Traoré at INmusic festival in 2009.
|Born||January 26, 1974|
|Genres||World music, Electroacoustic, Afro-beat, Folk|
|Occupation(s)||Singer, songwriter, guitarist|
Rokia Traoré (born January 26, 1974) is a Malian singer, songwriter and guitarist.
She made six albums between 1998 and 2016. Bowmboï (2003) won the Critics Award category at the BBC Radio 3 Awards for World Music in 2004 and Tchamantché (2008) won Victoires de la Musique World Music Album of the Year in 2009. Traoré won Best Artist in the Songlines Music Awards in 2009.
She is a member of the Bambara ethnic group.
Traoré's father was a diplomat and she travelled widely in her youth. She visited Algeria, Saudi Arabia, France and Belgium and was exposed to a wide variety of influences. Her hometown of Kolokani is in the northwestern part of Mali's Koulikoro region.
While the Bambara have a tradition of griot performing at weddings, members of the nobility, such as Rokia, are discouraged from performing as musicians. Rokia attended lycée in Mali while her father was stationed in Brussels and started performing publicly as a university student in Bamako. She plays acoustic guitar as well as sings, and uses vocal harmonies in her arrangements which are rare in Malian music. She also plays ngoni (lute) and balafon.
Her first album Mouneïssa (Label Bleu), released in late 1997 in Mali and September 1, 1998 in Europe, was acclaimed for its fresh treatment and unqualifiable combinations of several Malian music traditions such as her use of the ngoni and the balafon. It sold over 40,000 copies in Europe.
On July 11, 2000, her second album Wanita was released. Traoré wrote and arranged the entire album.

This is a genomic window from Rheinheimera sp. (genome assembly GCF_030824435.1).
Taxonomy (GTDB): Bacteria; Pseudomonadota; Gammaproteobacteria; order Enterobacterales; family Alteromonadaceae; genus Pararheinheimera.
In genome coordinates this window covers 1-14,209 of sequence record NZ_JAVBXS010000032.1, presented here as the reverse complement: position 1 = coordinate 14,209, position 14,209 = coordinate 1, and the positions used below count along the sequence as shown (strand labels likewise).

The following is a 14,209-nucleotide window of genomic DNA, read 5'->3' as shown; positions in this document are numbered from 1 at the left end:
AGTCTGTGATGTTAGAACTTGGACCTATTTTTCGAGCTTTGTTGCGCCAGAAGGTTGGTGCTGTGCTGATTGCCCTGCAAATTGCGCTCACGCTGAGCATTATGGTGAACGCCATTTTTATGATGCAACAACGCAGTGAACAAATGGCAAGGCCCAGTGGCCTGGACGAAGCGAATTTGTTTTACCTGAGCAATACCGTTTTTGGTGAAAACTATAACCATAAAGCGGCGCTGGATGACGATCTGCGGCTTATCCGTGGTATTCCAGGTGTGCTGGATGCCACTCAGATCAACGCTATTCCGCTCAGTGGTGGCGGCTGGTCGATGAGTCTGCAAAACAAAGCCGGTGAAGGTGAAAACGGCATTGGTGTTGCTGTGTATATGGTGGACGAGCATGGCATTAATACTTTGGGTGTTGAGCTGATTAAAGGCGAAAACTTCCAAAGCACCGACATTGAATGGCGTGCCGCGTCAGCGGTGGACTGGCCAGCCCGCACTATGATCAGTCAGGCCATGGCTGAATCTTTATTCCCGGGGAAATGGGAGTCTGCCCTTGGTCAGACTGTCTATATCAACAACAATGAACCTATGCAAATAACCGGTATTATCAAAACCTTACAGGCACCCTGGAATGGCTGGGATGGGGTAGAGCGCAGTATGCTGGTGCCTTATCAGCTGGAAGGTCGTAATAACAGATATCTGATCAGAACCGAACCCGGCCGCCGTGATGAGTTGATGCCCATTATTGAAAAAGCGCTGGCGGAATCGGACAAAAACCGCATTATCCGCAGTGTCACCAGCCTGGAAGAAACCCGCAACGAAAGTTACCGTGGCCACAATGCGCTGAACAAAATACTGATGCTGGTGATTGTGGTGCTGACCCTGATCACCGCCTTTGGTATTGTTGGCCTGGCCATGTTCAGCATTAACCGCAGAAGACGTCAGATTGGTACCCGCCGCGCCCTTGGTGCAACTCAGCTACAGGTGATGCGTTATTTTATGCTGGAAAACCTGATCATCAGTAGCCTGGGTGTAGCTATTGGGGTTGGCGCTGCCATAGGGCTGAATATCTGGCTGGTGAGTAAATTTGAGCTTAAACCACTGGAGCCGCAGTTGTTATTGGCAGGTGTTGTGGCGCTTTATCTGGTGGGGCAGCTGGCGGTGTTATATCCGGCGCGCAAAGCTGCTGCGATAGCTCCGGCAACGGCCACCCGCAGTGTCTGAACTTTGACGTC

Her album Tchamantché was released on May 6, 2008, followed in 2013 by her album Beautiful Africa.
Also in 2005 she performed at the Youssou N'dour and Friends concert in Geneva.
In December 2006 Peter Sellars' New Crowned Hope festival, which is part of the City of Vienna's celebrations commemorating Wolfgang Amadeus Mozart's birthday 250 years ago, saw the world premiere of Wati, a performance by Rokia Traoré and the Klangforum Wien.
In September 2012, she was included in the campaign "30 Songs / 30 Days" to support Half the Sky: Turning Oppression into Opportunity for Women Worldwide, a multi-platform media project inspired by Nicholas Kristof and Sheryl WuDunn’s book.
In 2013, she performed at Glastonbury Festival.
- 1997: Radio France Internationale prize, "African Discovery" of 1997.
- 2000: One of The New York Times' critics nominated Wanita for album of the year.
- 2004: Winner, BBC Radio 3 Awards for World Music, Critics Award category for Bowmboï
- 2004: Runner-up, BBC Radio 3 Awards for World Music, Africa category
- 2005: Runner-up, BBC Radio 3 Awards for World Music, Africa category
- 2009: Victoires de la Musique World Music Album of the Year for Tchamantché
- 2009: Winner, Best Artist category, Songlines Music Awards
- "Awards for World Music 2004: Critics Award". BBC Radio 3. Accessed 22 October 2017
- "Songlines Music Awards Winner 2009". Songlines (magazine). Accessed 22 October 2017
- "The Jury of the 68th Cannes Film Festival". Cannes Film Festival. Retrieved 21 April 2015.
- "Jake Gyllenhaal, Sienna Miller and Guillermo del Toro Join Cannes Film Festival Jury". The Wrap. Retrieved 21 April 2015.
- von Uthmann, Jorg (19 October 2011). "Desdemona Gets Even in Morrison-Sellars Othello Remix: Review". Retrieved 2011-10-23.
- "Womad". BBC Radio 3. Accessed 22 October 2017
- Time in Jazz, Calendario 2011.
- "30 Songs / 30 Days for Half the Sky". Half the Sky Movement. Archived from the original on 2012-10-14. Retrieved 2017-03-09.
- "Awards for World Music 2004: Winners & Nominees". BBC Radio 3. Accessed 22 October 2017
- "BBC World Music 2005 Award"
- "Songlines Music Awards 2009 Winner". Songlines (magazine). Accessed 22 October 2017
- "Rokia Traoré Discography". lescharts.com. Hung Medien. Retrieved 14 April 2012. Italic or bold markup not allowed in:
- Rough Guides, World Music the Rough Guide: Volume 1 Africa Europe and the Middle East, Second Edition. London. 2000. Page 560
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